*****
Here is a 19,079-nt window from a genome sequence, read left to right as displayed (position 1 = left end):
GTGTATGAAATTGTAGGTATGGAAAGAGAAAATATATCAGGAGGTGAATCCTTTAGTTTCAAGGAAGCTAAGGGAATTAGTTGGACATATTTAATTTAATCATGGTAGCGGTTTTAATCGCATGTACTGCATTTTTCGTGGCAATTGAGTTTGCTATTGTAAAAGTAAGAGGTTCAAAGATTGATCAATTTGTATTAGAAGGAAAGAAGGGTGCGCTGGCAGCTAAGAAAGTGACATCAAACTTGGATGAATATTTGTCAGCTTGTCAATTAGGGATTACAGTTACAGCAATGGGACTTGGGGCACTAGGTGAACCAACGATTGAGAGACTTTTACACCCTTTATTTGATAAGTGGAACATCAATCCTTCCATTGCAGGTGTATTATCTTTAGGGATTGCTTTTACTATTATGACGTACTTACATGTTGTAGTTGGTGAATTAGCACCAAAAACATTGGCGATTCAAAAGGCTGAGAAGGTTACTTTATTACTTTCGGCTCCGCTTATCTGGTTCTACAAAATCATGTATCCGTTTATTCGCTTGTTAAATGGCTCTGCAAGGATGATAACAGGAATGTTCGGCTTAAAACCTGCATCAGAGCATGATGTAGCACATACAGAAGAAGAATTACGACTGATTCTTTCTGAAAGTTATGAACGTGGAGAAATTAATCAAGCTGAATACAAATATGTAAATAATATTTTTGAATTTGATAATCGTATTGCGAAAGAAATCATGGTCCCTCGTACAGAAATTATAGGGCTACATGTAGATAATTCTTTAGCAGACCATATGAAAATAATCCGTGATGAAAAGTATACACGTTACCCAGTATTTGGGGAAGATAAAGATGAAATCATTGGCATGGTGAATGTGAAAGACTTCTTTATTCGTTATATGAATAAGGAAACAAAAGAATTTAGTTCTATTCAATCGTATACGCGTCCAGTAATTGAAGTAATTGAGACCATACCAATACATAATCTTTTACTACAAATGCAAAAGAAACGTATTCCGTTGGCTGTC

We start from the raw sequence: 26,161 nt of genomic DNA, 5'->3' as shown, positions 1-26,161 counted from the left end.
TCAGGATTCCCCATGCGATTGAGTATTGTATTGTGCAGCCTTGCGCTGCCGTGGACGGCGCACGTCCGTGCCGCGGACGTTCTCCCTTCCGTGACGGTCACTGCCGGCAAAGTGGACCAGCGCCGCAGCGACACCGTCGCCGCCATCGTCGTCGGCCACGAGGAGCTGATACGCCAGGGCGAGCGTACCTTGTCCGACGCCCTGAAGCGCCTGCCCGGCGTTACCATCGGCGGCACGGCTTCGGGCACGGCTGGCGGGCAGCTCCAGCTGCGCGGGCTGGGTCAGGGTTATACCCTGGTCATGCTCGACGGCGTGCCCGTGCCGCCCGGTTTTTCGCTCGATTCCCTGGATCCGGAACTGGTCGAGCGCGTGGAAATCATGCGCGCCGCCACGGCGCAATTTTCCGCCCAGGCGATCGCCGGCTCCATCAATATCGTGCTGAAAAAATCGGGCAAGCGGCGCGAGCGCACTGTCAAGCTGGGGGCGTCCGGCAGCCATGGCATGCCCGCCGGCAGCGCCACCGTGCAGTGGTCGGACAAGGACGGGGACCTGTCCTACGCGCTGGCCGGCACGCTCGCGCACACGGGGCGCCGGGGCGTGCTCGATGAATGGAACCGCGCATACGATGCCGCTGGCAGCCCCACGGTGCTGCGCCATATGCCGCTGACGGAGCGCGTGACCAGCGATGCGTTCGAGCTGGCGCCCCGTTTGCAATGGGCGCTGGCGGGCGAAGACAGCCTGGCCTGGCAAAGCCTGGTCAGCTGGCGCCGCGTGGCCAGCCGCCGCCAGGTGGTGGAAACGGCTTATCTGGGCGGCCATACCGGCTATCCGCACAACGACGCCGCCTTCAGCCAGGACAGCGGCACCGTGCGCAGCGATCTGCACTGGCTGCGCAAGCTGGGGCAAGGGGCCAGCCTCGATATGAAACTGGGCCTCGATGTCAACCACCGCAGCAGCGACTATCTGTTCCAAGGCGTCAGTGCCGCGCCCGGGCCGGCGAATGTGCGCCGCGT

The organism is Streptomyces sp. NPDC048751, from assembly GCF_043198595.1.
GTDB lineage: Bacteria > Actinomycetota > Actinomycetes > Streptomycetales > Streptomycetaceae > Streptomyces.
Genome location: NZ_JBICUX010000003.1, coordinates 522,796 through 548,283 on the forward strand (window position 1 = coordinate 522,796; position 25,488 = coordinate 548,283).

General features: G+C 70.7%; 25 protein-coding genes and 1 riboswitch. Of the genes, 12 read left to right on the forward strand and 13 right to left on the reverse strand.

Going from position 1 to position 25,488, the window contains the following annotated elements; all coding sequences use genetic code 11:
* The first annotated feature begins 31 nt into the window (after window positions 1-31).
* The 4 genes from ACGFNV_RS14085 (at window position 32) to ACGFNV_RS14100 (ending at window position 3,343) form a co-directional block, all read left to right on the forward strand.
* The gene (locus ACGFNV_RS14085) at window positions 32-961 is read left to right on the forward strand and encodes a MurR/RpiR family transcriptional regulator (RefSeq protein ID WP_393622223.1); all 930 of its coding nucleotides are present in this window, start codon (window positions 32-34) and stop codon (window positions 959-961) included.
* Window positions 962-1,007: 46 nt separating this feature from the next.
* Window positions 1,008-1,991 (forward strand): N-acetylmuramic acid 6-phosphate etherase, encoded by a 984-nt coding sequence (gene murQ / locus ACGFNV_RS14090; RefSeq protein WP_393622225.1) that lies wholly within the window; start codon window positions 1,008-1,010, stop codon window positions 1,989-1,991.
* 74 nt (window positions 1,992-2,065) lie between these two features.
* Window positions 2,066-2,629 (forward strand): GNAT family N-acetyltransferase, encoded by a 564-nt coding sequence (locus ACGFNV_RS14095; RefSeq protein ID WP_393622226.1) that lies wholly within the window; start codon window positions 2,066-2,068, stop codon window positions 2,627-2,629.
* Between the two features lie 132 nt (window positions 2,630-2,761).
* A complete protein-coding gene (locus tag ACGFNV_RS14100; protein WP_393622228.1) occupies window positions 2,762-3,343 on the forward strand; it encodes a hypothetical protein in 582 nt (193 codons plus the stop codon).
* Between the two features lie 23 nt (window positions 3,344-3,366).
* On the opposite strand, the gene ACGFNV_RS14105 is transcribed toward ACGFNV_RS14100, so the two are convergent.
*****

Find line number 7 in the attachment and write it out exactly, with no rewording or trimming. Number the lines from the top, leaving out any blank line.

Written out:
Genome location: NZ_JBICUX010000003.1, coordinates 522,796 through 548,283 on the forward strand (window position 1 = coordinate 522,796; position 25,488 = coordinate 548,283).